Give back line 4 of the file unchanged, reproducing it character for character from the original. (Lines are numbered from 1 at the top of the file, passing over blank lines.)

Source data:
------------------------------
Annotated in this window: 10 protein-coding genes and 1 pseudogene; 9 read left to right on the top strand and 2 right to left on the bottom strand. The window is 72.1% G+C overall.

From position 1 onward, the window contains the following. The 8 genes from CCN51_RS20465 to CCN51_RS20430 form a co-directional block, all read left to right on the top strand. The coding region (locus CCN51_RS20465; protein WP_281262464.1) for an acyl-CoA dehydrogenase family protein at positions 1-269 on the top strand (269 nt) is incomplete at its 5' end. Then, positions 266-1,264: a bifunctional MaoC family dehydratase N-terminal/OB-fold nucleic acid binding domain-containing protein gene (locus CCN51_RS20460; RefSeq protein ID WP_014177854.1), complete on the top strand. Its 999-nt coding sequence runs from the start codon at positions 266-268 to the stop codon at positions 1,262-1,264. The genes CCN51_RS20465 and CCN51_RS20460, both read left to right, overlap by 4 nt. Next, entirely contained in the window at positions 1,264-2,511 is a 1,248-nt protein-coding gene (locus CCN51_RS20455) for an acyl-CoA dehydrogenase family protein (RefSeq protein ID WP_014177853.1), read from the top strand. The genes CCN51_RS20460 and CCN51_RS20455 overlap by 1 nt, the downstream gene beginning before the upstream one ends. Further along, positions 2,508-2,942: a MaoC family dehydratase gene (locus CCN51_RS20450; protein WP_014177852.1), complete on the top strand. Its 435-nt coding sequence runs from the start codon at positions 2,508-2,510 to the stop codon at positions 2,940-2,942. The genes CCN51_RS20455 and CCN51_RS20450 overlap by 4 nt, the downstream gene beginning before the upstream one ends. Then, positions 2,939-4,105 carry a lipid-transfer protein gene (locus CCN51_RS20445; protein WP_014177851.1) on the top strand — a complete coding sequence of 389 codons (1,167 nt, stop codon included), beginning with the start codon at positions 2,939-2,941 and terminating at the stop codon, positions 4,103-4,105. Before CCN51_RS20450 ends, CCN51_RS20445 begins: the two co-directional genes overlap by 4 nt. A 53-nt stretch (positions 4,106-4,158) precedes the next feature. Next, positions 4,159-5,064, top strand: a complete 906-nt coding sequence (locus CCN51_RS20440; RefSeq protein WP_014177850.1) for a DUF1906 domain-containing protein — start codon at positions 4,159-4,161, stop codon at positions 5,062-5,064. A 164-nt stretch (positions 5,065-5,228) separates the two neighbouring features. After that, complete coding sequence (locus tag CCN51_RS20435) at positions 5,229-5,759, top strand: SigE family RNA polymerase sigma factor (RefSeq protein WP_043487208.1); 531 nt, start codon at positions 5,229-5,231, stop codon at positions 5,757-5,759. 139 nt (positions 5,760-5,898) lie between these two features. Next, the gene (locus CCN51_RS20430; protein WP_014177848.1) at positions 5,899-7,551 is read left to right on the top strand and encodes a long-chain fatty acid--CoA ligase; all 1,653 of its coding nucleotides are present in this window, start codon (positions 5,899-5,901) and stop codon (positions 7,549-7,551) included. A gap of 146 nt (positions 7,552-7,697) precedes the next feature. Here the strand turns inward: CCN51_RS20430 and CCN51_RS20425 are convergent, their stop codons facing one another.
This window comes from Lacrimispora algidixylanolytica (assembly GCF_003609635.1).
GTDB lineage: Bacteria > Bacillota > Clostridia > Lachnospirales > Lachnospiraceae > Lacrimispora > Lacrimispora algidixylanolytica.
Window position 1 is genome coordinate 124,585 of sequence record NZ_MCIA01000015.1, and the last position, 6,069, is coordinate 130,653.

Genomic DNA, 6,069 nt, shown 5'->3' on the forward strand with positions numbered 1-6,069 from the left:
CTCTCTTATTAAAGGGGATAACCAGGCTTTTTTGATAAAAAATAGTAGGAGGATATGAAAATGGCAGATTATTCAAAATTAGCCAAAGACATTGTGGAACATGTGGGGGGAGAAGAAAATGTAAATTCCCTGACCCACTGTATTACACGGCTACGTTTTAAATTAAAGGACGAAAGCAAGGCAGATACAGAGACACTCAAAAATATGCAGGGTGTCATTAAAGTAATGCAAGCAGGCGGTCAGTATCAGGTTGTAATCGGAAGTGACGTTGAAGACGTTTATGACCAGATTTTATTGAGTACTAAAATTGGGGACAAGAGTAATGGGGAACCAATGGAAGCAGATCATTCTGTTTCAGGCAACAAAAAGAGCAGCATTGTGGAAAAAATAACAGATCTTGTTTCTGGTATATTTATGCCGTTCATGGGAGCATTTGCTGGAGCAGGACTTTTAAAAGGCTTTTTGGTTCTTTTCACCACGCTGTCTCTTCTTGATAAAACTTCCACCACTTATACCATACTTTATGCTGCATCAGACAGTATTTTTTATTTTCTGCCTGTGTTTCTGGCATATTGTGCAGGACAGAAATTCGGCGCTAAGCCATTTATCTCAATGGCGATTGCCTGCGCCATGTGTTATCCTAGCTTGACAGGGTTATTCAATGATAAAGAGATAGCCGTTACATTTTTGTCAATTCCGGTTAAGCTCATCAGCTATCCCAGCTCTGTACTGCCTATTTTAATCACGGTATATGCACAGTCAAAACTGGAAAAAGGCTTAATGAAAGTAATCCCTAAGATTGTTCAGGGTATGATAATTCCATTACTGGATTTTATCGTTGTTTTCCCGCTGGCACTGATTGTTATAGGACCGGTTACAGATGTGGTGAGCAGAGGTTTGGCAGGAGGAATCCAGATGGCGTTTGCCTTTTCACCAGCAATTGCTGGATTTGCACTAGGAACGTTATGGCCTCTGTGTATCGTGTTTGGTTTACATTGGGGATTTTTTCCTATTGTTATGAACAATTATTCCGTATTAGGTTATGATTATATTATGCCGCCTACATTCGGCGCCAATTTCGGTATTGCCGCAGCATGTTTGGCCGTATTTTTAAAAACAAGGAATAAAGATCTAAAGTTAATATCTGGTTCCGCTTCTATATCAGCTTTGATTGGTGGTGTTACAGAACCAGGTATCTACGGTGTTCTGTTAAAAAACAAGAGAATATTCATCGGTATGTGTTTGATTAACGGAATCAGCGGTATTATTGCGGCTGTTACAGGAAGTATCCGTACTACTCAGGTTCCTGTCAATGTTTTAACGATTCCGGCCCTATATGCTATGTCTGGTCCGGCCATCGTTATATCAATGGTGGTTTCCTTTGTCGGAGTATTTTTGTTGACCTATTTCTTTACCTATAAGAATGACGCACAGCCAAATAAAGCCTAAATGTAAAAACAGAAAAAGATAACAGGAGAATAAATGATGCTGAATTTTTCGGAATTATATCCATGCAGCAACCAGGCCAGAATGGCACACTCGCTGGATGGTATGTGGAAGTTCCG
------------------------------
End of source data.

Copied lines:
GTDB lineage: Bacteria > Bacillota > Clostridia > Lachnospirales > Lachnospiraceae > Lacrimispora > Lacrimispora algidixylanolytica.